With yields of about 16 percent, bankers have been much more inclined to let those positions ride than begin the spadework of developing relations with small family run businesses. As Egypt lurches from one political storm to the next, however, it is not at all clear how sustainable that carry trade might be. That leaves for exploration the small-scale end of the economy, which Abdel Latif knows as well as anyone. A little over a decade ago, he was tasked by the Egyptian government to overhaul Banque du Caire, one of the country’s largest and most troubled lenders. In an effort to diversify the bank’s loan portfolio, nearly 40 percent of which was held by 15 borrowers, Abdel Latif promoted tiny loans to small businesses at a time when microcredit was alien to most of the Arab world. Over the next twelve months, he built up a sizable client base of family-owned enterprises, many of which operated from stalls in debris-strewn neighborhoods.
In 2002, the government asked Abdel Latif to prepare another lender, Bank of Alexandria, for privatization. At the time, Egypt’s state-owned banking sector was dominated by musty, ultra-conservative institutions that would reject any loan application that did not offer hard assets as collateral. Personal loans, let alone mortgages, were unheard of, and most of the big banks lumbered under the weight of nonperforming loans assumed during the command-economy era of former strongman Gamal Abdel Nasser.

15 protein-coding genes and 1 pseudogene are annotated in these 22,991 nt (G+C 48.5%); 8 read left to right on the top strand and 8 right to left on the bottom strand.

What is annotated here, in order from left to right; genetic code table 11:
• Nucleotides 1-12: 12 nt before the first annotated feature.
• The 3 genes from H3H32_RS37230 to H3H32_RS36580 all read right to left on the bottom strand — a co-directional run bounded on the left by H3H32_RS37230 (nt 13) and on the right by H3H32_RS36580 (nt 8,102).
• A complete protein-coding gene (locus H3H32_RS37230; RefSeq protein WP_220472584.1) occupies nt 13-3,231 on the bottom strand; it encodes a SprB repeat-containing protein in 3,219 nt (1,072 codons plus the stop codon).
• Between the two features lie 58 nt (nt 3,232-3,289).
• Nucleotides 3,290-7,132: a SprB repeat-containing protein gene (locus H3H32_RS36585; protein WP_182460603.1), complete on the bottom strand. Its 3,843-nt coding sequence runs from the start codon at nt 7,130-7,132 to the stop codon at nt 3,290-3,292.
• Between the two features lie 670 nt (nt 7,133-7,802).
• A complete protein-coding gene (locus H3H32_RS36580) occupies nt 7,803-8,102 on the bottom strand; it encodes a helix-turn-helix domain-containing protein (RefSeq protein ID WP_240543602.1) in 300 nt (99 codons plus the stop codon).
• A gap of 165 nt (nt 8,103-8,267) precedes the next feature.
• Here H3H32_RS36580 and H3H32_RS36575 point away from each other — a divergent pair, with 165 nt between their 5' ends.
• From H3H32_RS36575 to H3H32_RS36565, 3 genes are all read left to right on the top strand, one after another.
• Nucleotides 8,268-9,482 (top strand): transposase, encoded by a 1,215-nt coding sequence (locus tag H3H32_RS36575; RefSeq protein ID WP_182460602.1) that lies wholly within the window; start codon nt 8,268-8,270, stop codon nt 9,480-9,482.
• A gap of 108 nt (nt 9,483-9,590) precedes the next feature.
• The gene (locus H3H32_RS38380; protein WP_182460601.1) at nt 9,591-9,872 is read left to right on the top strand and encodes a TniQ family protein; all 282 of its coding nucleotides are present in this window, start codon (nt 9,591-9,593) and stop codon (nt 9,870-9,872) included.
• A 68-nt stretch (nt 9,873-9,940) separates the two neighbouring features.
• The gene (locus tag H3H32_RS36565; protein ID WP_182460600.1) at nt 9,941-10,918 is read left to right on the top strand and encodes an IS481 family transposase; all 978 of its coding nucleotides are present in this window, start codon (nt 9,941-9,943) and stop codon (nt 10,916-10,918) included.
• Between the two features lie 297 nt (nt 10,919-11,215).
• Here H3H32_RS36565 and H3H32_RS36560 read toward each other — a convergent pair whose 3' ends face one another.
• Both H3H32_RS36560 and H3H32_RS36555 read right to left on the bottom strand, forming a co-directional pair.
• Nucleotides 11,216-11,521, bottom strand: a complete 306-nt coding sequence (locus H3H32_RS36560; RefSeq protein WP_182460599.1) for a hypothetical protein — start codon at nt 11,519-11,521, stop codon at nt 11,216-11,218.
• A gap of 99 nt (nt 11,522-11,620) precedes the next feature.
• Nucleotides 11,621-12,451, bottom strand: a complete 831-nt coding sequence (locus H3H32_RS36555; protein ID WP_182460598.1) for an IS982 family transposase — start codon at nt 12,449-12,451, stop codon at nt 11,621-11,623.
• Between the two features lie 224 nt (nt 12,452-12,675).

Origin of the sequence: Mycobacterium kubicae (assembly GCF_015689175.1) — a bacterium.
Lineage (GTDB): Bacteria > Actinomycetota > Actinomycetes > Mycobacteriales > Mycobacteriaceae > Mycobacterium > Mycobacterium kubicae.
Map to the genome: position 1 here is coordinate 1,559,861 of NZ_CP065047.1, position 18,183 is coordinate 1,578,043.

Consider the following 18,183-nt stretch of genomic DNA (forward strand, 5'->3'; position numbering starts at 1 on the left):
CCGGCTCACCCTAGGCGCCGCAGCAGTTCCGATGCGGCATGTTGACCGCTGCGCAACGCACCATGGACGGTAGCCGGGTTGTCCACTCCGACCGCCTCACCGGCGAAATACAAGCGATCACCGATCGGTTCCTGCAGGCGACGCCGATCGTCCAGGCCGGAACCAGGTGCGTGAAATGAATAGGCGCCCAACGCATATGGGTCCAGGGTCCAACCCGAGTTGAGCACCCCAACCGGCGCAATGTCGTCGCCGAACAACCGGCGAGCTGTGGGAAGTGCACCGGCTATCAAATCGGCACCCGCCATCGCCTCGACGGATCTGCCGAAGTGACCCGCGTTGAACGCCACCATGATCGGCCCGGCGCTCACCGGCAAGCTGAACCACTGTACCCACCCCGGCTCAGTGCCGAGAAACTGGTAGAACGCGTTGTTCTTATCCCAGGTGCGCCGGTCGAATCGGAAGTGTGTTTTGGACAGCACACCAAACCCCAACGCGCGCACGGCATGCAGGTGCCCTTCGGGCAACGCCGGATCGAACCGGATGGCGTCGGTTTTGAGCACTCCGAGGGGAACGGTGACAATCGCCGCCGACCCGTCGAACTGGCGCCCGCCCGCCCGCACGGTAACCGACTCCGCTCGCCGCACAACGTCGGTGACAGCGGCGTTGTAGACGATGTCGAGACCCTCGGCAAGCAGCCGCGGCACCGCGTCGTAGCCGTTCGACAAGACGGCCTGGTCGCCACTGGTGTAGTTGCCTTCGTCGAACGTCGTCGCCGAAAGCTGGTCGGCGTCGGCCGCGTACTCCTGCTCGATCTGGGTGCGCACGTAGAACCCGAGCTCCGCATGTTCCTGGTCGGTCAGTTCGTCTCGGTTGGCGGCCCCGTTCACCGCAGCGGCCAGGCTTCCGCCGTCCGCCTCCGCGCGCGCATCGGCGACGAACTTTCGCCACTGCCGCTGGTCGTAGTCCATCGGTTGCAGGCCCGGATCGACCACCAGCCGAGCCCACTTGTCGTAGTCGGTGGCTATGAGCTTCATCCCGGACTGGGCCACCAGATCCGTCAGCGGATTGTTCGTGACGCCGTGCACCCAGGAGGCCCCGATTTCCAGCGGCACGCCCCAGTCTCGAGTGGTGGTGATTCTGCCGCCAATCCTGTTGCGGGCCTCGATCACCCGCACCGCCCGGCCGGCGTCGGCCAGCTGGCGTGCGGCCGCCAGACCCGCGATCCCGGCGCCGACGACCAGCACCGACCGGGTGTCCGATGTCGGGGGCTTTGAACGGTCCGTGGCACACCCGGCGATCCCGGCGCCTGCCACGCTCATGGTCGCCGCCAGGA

At Bank of Alexandria, Abdel Latif promoted retail lending alongside a pilot mortgage program. He trained his staff to lend to businesses against cash flow rather than hard assets, which meant entrepreneurs might obtain credit on the strength of a good business model or a successful brand rather than put up their homes as security. He created a task force to find promising small businesses and “make them bankable” with better accounting and invoicing systems. He scoured the membership rolls of chambers of commerce for potential clients and he surveyed his larger customers for the names of promising suppliers.
By 2006, when Bank of Alexandria was sold to Italy’s Sanpaolo IMI for $1.6 billion, its small-loan portfolio had risen from zero to nearly 300 million Egyptian pounds allocated to 80,000 clients — a tiny fraction of the bank’s total asset base of 6 billion EP but proof that the country’s gray economy can be profitably harnessed.
“If you have the know-how, you can work through the problems of small business owners and create groups of borrowers within their community,” says Abdel Latif. “It’s all about scale and leverage.” It may be too bad for Egypt that he might not have a fresh chance to demonstrate that via EFG-Hermes.